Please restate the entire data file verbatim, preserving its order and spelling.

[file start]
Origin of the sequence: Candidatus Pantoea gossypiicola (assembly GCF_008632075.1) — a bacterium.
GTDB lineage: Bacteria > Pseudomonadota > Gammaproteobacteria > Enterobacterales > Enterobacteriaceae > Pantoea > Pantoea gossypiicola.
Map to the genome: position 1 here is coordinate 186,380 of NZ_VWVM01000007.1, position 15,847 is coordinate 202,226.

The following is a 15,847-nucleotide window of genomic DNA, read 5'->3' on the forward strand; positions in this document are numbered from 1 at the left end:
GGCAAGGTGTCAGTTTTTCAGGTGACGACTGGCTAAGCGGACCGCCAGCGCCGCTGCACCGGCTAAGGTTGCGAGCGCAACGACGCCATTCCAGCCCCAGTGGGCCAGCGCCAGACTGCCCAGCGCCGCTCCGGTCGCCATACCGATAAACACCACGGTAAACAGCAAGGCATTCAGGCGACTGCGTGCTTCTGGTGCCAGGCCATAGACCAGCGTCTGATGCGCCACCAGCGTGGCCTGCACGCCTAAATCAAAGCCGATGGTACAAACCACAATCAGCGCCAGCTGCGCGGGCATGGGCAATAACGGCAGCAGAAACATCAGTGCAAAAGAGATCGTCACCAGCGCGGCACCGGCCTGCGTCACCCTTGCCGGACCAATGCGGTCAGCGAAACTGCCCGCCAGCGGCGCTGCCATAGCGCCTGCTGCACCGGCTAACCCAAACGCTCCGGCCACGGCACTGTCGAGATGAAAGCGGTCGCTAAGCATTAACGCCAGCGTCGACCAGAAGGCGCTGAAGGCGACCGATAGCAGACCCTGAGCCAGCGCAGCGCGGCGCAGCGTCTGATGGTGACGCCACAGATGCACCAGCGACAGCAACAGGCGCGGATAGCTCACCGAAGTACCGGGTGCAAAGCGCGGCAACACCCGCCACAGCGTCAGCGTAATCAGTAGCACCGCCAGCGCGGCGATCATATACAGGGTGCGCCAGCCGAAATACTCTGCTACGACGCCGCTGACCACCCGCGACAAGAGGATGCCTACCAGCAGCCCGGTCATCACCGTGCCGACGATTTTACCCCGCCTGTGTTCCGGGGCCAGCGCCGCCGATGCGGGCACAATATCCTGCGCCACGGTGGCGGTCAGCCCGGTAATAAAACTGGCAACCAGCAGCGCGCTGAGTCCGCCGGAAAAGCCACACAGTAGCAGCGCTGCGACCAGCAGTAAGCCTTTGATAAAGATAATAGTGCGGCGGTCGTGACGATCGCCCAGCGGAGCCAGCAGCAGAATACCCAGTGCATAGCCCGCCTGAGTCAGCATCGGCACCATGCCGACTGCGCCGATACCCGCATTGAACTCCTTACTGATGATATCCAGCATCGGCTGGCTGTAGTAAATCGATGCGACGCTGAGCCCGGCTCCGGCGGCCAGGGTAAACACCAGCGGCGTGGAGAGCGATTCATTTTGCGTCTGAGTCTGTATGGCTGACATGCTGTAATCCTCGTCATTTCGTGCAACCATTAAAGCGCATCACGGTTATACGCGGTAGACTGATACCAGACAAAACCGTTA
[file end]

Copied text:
Origin of the sequence: Candidatus Pantoea gossypiicola (assembly GCF_008632075.1) — a bacterium.
GTDB lineage: Bacteria > Pseudomonadota > Gammaproteobacteria > Enterobacterales > Enterobacteriaceae > Pantoea > Pantoea gossypiicola.
Map to the genome: position 1 here is coordinate 186,380 of NZ_VWVM01000007.1, position 15,847 is coordinate 202,226.

The following is a 15,847-nucleotide window of genomic DNA, read 5'->3' on the forward strand; positions in this document are numbered from 1 at the left end:
GGCAAGGTGTCAGTTTTTCAGGTGACGACTGGCTAAGCGGACCGCCAGCGCCGCTGCACCGGCTAAGGTTGCGAGCGCAACGACGCCATTCCAGCCCCAGTGGGCCAGCGCCAGACTGCCCAGCGCCGCTCCGGTCGCCATACCGATAAACACCACGGTAAACAGCAAGGCATTCAGGCGACTGCGTGCTTCTGGTGCCAGGCCATAGACCAGCGTCTGATGCGCCACCAGCGTGGCCTGCACGCCTAAATCAAAGCCGATGGTACAAACCACAATCAGCGCCAGCTGCGCGGGCATGGGCAATAACGGCAGCAGAAACATCAGTGCAAAAGAGATCGTCACCAGCGCGGCACCGGCCTGCGTCACCCTTGCCGGACCAATGCGGTCAGCGAAACTGCCCGCCAGCGGCGCTGCCATAGCGCCTGCTGCACCGGCTAACCCAAACGCTCCGGCCACGGCACTGTCGAGATGAAAGCGGTCGCTAAGCATTAACGCCAGCGTCGACCAGAAGGCGCTGAAGGCGACCGATAGCAGACCCTGAGCCAGCGCAGCGCGGCGCAGCGTCTGATGGTGACGCCACAGATGCACCAGCGACAGCAACAGGCGCGGATAGCTCACCGAAGTACCGGGTGCAAAGCGCGGCAACACCCGCCACAGCGTCAGCGTAATCAGTAGCACCGCCAGCGCGGCGATCATATACAGGGTGCGCCAGCCGAAATACTCTGCTACGACGCCGCTGACCACCCGCGACAAGAGGATGCCTACCAGCAGCCCGGTCATCACCGTGCCGACGATTTTACCCCGCCTGTGTTCCGGGGCCAGCGCCGCCGATGCGGGCACAATATCCTGCGCCACGGTGGCGGTCAGCCCGGTAATAAAACTGGCAACCAGCAGCGCGCTGAGTCCGCCGGAAAAGCCACACAGTAGCAGCGCTGCGACCAGCAGTAAGCCTTTGATAAAGATAATAGTGCGGCGGTCGTGACGATCGCCCAGCGGAGCCAGCAGCAGAATACCCAGTGCATAGCCCGCCTGAGTCAGCATCGGCACCATGCCGACTGCGCCGATACCCGCATTGAACTCCTTACTGATGATATCCAGCATCGGCTGGCTGTAGTAAATCGATGCGACGCTGAGCCCGGCTCCGGCGGCCAGGGTAAACACCAGCGGCGTGGAGAGCGATTCATTTTGCGTCTGAGTCTGTATGGCTGACATGCTGTAATCCTCGTCATTTCGTGCAACCATTAAAGCGCATCACGGTTATACGCGGTAGACTGATACCAGACAAAACCGTTA